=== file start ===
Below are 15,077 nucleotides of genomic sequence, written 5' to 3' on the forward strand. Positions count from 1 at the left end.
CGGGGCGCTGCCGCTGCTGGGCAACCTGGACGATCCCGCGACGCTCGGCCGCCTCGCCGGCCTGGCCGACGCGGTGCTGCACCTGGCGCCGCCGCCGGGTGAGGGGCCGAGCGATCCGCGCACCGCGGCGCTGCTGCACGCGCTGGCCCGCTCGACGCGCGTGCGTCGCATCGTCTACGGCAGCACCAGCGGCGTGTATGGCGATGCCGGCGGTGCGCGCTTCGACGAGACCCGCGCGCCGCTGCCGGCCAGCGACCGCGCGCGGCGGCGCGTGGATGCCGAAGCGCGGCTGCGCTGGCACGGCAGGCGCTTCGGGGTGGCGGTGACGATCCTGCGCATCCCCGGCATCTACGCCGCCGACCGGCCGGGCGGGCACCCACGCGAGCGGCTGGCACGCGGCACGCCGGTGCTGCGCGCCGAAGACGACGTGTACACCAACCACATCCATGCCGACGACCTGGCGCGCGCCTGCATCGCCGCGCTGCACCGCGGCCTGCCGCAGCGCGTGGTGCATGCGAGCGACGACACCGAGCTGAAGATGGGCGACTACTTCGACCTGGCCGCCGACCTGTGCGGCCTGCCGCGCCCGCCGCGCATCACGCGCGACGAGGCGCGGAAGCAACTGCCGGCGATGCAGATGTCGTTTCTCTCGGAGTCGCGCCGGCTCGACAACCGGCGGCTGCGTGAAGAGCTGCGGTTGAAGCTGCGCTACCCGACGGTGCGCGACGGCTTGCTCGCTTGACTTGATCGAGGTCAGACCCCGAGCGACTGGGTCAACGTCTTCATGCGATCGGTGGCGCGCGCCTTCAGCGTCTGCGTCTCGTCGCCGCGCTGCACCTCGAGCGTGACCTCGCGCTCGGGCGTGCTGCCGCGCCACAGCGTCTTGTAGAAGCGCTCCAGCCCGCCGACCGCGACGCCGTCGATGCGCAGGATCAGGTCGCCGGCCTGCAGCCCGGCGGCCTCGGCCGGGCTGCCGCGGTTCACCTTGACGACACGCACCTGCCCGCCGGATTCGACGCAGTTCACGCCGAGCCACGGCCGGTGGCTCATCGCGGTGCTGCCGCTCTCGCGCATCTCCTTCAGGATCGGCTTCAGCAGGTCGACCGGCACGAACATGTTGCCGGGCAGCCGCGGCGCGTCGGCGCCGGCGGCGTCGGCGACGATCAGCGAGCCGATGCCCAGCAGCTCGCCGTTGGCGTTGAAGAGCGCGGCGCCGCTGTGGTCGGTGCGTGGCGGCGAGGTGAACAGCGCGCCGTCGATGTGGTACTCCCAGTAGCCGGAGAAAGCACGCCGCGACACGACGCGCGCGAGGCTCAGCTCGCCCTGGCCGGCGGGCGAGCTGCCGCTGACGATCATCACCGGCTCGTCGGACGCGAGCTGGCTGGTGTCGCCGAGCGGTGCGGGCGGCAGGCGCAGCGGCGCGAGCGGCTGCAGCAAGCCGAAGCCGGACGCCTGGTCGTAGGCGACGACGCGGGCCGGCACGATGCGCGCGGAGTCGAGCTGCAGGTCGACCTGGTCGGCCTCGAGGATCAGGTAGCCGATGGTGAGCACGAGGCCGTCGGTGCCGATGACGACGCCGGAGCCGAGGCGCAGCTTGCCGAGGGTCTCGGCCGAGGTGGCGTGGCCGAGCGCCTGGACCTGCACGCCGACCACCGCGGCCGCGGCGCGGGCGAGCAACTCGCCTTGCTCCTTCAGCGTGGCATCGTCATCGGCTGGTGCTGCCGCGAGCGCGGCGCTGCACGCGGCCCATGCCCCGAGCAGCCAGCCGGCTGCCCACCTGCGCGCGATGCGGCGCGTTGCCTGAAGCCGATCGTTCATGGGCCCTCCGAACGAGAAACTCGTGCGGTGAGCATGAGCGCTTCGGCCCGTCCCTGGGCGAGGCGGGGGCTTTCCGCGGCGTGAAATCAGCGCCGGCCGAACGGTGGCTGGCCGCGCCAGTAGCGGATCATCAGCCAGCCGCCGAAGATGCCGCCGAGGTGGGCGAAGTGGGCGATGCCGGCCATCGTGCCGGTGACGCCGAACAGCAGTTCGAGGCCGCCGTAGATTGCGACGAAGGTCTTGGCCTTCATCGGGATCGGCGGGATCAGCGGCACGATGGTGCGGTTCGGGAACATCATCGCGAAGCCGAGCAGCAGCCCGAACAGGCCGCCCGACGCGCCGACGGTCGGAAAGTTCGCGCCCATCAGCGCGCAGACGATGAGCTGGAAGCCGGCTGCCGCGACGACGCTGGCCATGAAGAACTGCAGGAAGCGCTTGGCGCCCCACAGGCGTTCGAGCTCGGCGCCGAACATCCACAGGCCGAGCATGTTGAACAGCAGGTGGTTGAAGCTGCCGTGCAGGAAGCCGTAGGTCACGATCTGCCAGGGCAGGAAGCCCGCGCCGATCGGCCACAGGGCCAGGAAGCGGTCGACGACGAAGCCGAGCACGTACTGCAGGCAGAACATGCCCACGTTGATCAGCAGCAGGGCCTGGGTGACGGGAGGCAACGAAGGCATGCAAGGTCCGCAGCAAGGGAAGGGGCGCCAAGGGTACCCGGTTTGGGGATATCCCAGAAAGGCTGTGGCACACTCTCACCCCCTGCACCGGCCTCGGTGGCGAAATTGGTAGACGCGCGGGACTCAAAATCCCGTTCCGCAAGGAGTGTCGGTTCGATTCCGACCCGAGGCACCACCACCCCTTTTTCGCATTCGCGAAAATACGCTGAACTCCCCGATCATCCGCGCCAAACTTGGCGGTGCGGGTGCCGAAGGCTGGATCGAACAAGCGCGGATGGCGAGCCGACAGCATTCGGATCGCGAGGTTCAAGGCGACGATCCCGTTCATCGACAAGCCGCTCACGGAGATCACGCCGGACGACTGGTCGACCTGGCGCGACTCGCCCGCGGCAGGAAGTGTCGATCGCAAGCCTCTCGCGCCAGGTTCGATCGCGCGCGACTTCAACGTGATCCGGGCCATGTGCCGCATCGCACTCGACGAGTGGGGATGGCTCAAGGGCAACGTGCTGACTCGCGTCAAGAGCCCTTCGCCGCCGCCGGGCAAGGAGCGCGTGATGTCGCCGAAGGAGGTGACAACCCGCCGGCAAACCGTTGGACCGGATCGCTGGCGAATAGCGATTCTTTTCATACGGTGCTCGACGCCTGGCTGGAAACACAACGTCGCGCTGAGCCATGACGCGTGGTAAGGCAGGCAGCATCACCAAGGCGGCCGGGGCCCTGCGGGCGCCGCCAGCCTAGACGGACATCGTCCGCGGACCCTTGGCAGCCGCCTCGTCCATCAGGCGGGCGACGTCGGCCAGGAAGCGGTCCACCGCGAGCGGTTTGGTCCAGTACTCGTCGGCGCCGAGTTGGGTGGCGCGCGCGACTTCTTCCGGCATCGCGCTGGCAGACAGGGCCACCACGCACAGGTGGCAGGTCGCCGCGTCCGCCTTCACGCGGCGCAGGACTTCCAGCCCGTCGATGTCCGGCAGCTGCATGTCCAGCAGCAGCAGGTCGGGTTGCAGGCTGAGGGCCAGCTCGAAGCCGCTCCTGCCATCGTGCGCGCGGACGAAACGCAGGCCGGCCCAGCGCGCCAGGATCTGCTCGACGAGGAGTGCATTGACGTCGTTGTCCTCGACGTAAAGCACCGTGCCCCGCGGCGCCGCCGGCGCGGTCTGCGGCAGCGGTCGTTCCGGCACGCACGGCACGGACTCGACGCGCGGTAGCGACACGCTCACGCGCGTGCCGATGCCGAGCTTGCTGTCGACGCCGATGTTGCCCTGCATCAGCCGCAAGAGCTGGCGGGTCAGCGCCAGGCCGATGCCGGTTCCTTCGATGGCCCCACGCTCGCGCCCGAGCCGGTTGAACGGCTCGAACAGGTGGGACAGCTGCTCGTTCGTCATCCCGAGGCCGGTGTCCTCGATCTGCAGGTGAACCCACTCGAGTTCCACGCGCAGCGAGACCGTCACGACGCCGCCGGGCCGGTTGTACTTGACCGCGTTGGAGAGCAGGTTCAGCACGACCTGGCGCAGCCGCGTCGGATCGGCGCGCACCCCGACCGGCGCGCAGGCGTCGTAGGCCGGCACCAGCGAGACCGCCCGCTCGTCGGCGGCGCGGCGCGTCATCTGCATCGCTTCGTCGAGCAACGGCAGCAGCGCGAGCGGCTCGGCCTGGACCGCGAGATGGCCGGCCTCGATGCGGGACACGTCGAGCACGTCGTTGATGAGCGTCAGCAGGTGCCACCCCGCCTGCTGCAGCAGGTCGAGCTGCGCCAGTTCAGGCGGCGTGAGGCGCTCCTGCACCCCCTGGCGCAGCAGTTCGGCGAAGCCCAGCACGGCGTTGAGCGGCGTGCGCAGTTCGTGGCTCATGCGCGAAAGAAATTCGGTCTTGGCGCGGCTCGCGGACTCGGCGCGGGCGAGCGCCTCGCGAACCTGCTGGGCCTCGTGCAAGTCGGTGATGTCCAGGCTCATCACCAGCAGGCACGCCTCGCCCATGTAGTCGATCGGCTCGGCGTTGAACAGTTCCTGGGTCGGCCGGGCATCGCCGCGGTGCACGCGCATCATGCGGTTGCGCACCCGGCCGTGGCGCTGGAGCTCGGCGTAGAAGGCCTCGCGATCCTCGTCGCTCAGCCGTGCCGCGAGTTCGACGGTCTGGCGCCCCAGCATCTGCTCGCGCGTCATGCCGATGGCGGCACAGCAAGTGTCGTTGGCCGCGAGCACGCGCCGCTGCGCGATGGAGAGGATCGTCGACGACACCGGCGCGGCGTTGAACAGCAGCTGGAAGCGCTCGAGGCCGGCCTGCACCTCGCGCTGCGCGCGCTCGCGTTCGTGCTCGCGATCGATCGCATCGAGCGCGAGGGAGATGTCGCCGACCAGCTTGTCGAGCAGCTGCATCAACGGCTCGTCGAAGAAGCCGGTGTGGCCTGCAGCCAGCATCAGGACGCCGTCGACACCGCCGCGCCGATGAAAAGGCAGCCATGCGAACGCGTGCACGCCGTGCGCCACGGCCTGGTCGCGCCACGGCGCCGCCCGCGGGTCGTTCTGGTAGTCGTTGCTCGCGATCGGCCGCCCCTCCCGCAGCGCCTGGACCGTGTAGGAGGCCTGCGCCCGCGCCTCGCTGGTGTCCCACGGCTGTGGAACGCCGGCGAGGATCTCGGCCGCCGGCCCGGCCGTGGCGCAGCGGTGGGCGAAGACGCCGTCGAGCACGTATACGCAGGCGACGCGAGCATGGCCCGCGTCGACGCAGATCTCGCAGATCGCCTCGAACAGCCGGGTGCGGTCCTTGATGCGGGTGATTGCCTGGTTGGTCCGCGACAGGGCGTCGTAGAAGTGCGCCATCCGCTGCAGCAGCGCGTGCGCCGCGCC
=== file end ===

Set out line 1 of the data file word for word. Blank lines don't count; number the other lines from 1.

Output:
Below are 15,077 nucleotides of genomic sequence, written 5' to 3' on the forward strand. Positions count from 1 at the left end.